Designing and interpreting large-scale experiments to understand pathway
structure and its relationship to phenotype and human disease.
Current experimental interests:
Current computational interests:
- Developing technologies to efficiently phenotype many gene deletion combinations in S. cerevisiae under multiple growth conditions, with initial application
to genes involved in transcription and DNA repair.
- En masse protein interaction screening technologies using next-generation sequencing of recombinant DNA barcodes.
- Systematic development of yeast complementation assays to assess human functional variation.
Information on positions available in the Roth lab.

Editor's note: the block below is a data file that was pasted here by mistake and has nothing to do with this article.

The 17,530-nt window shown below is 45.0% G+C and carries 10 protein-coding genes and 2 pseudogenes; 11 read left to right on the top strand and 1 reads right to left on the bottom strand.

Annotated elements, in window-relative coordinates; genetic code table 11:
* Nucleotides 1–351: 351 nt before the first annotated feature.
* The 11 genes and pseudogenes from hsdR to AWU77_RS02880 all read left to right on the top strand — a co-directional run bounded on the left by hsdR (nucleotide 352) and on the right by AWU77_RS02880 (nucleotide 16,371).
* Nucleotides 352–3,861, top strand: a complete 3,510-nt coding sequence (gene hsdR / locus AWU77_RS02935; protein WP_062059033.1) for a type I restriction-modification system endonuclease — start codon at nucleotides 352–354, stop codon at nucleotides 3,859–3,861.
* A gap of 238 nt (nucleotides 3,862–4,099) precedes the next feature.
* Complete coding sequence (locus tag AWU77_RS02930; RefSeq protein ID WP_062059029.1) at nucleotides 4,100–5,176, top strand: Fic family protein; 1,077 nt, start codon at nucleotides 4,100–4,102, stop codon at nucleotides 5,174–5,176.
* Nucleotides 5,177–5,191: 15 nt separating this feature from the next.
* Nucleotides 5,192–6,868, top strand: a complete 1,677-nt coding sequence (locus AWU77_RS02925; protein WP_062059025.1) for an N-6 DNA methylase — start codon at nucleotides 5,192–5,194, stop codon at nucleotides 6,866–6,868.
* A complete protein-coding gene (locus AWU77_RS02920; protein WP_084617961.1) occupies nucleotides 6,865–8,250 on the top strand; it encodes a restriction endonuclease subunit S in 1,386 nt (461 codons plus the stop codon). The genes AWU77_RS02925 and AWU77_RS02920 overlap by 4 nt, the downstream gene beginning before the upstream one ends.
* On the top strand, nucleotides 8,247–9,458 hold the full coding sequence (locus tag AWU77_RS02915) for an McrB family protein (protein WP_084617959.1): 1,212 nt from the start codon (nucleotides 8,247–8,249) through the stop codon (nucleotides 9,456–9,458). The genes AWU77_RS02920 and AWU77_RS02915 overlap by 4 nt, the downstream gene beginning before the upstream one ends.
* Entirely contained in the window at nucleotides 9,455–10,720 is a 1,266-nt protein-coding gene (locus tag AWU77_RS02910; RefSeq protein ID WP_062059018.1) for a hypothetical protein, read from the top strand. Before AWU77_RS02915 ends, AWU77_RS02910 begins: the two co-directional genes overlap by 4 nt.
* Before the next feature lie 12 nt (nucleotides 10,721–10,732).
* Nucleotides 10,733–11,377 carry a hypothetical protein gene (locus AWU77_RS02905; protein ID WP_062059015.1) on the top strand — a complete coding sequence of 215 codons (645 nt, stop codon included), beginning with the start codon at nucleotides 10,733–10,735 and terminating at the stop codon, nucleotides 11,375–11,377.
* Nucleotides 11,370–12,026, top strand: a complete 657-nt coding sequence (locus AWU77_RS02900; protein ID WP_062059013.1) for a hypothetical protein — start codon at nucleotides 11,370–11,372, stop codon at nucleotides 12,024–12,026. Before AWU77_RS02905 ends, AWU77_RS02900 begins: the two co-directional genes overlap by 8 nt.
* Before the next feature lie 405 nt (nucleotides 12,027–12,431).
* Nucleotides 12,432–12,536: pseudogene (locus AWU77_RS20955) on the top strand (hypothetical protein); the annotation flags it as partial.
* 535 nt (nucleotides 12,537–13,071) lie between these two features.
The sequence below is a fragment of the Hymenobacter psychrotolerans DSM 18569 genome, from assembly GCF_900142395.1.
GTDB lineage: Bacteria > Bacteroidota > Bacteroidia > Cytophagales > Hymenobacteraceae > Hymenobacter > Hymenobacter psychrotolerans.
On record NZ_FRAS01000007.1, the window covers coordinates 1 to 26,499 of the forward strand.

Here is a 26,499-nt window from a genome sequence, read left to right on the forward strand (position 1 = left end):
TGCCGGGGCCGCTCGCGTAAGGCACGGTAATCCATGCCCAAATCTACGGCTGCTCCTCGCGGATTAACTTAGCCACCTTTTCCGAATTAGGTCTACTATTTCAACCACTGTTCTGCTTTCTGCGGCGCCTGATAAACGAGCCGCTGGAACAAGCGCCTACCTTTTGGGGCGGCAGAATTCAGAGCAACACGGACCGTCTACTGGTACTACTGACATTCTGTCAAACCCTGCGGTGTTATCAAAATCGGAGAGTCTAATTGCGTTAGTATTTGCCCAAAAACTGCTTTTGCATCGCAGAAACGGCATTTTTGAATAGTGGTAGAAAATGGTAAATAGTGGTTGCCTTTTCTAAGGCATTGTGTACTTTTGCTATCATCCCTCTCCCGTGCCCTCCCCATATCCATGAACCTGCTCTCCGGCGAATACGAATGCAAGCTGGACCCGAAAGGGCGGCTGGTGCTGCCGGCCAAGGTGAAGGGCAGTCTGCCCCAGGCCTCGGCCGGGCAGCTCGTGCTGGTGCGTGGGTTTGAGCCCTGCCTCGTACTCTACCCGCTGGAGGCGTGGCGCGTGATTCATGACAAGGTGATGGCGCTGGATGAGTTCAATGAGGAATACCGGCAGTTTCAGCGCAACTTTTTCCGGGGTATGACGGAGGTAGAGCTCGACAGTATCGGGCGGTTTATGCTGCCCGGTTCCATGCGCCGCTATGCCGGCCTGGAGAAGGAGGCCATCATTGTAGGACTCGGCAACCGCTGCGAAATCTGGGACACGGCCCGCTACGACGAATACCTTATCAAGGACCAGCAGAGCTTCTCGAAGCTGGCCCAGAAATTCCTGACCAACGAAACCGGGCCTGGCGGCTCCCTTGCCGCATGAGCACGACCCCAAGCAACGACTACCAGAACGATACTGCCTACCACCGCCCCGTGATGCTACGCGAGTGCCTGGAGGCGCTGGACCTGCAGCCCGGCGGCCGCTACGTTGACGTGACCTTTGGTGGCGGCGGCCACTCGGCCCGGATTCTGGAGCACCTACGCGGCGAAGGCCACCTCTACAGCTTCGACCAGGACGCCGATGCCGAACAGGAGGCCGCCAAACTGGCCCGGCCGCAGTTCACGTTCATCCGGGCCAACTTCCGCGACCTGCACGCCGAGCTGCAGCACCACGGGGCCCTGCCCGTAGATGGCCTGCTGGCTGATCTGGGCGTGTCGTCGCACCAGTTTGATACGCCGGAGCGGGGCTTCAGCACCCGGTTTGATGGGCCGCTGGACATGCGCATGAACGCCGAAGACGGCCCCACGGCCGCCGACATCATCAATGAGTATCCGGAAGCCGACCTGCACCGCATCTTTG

- Systematic analysis of genetic interaction to reveal redundant systems and order of action in genetic pathways.
- Integrating large-scale studies — including phenotype,
genetic epistasis, protein-protein and transcription-regulatory
interactions and sequence patterns — to quantitatively assign
function to genes and guide experimentation and disease
- Analysis of allele-dependent, environmental or co-factor-dependent changes in protein and genetic interaction networks